Last year, in an article for THE WEEKLY STANDARD I discussed the growing number of existential threats to unions. One of the major challenges facing unions is that their multi-employer pension plans are deep in the hole, and the problems were being masked by accounting standards that allowed them to hide their debt:
Getting a handle on multi-employer pension liabilities has always been notoriously difficult, and concern about their viability has grown as American union membership has dwindled in the face of globalization and technologically driven gains in productivity. A recent Government Accountability Office report found that as of 1998 the number of union members paying into the plans was equal to the number of retirees receiving benefits. The Financial Accounting Standards Board recently noted in a press release that a “study of over 100 multi-employer plans, including the largest plans in the country (as measured by assets), indicated that in 2008 those plans were collectively underfunded by over $160 billion (approximately 44 percent of their collective plan liabilities).” ...
Until now, companies have been required to disclose only their contributions to multi-employer plans. But ratings agencies and financial markets have started insisting on transparency—and the Financial Accounting Standards Board, which has de facto statutory authority from the SEC, is set to enact a rule in the second quarter of this year that requires disclosure of multi-employer liabilities.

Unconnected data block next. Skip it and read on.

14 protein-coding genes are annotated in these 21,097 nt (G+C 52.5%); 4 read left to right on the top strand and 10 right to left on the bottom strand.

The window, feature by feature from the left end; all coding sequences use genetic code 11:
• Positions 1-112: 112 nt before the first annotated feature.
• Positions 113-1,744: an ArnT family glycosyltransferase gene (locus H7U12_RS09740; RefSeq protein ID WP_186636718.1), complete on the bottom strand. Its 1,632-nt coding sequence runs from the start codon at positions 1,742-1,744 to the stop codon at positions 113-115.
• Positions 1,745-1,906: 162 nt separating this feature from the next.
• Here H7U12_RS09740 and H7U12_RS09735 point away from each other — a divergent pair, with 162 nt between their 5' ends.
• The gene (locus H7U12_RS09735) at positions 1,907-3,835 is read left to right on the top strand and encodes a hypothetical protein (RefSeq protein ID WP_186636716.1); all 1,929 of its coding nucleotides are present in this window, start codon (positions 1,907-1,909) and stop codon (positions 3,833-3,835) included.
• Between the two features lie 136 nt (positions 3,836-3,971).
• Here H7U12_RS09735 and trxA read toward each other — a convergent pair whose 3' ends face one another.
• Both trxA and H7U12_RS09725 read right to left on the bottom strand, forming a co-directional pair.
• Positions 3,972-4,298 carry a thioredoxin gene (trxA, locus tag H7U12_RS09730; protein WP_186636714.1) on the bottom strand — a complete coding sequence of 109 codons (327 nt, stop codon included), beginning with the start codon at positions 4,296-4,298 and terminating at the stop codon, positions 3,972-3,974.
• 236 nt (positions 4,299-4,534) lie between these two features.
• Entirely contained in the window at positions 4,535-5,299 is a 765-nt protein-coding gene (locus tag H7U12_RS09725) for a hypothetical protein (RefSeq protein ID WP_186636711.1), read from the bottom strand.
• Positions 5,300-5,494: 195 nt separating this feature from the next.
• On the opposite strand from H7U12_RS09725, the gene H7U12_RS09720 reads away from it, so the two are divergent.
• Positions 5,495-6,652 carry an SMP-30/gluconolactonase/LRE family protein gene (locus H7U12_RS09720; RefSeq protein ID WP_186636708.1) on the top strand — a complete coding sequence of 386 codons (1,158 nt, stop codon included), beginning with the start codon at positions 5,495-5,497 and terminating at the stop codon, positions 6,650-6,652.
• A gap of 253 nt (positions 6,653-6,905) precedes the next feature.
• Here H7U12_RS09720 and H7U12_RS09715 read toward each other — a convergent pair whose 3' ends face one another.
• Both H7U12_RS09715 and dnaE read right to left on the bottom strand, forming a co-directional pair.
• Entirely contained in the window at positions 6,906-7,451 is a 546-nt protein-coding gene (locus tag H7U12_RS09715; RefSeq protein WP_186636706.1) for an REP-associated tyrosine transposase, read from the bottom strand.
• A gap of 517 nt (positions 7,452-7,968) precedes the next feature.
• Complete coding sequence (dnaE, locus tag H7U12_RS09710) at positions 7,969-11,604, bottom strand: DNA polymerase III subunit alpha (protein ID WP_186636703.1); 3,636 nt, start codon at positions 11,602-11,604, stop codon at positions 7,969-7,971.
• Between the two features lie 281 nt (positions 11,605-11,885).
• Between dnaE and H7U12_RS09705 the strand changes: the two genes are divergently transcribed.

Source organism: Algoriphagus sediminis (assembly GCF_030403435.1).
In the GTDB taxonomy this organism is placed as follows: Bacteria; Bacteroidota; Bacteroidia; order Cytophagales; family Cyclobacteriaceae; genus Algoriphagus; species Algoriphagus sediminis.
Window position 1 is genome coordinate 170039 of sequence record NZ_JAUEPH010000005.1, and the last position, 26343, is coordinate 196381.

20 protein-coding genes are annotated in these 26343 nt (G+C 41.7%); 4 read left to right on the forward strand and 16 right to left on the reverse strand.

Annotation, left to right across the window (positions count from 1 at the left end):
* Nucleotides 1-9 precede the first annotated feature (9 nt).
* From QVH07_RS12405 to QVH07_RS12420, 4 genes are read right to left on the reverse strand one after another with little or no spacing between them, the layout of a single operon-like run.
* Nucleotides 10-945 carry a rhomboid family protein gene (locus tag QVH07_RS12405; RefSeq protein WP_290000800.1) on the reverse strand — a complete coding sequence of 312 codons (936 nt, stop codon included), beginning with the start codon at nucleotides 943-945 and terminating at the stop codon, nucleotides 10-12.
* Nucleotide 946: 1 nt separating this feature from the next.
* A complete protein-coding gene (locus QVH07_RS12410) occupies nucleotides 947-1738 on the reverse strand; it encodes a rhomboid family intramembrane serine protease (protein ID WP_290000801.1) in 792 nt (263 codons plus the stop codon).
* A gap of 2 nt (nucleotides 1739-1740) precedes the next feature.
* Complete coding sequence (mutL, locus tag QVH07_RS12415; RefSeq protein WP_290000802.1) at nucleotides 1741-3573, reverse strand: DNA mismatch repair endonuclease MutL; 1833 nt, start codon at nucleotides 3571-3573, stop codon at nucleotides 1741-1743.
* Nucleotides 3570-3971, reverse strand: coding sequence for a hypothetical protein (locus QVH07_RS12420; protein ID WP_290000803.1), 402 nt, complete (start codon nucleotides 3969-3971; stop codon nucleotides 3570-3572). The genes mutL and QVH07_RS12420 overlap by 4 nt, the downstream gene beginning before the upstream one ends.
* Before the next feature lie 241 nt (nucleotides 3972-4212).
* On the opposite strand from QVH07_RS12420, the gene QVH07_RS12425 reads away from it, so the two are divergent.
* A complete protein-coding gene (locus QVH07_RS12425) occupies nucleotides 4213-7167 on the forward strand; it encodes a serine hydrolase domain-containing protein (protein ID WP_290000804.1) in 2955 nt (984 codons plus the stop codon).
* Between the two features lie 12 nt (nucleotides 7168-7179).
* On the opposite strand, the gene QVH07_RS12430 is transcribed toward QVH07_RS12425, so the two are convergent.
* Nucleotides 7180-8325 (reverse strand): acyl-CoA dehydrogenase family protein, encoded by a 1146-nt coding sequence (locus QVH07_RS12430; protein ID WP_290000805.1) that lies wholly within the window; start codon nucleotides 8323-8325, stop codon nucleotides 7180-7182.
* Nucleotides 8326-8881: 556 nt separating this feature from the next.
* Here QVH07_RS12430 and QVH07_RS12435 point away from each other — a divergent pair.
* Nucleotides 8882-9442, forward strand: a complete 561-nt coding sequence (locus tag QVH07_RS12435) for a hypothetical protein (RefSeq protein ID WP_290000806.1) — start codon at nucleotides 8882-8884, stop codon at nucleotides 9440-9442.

Adding these liabilities to the balance sheets of union employers could make it nearly impossible for them to get loans, lines of credit, bonding, and the kind of financial assistance that is the lifeblood of many unionized sectors such as construction.
That was the best accounting of the problem last year. Now that the Financial Accounting Standards Board is requiring more transparency for union pension plans, it turns out that it problem is much, much worse than previously thought:
The hole in the pension plans of U.S. labor unions now stands at $369 billion, Credit Suisse has calculated with the aid of new reporting standards. This raises the prospect of higher pension contributions for employers and deteriorating industrial relations.
Multi-employer pension schemes, managed by trade unions on behalf of members working for many different employers, are now just 52 percent funded, the bank calculates with most of the burden to close this gap likely to fall on small and midsize companies.
In 2010, congressional Democrats actually floated a bill that would have required taxpayers to essentially bail out union pension plans in perpetuity. Now that the expected liabilities have more than doubled, it's even more absurd to imagine such a bailout would gain political traction. Still, Democrats remain heavily dependent on unions for campaign cash -- they're expected to spend a whopping $400 million on elections this year. It's probably a good idea not to underestimate what President Obama and congressional Democrats to will do to reward their largest donor.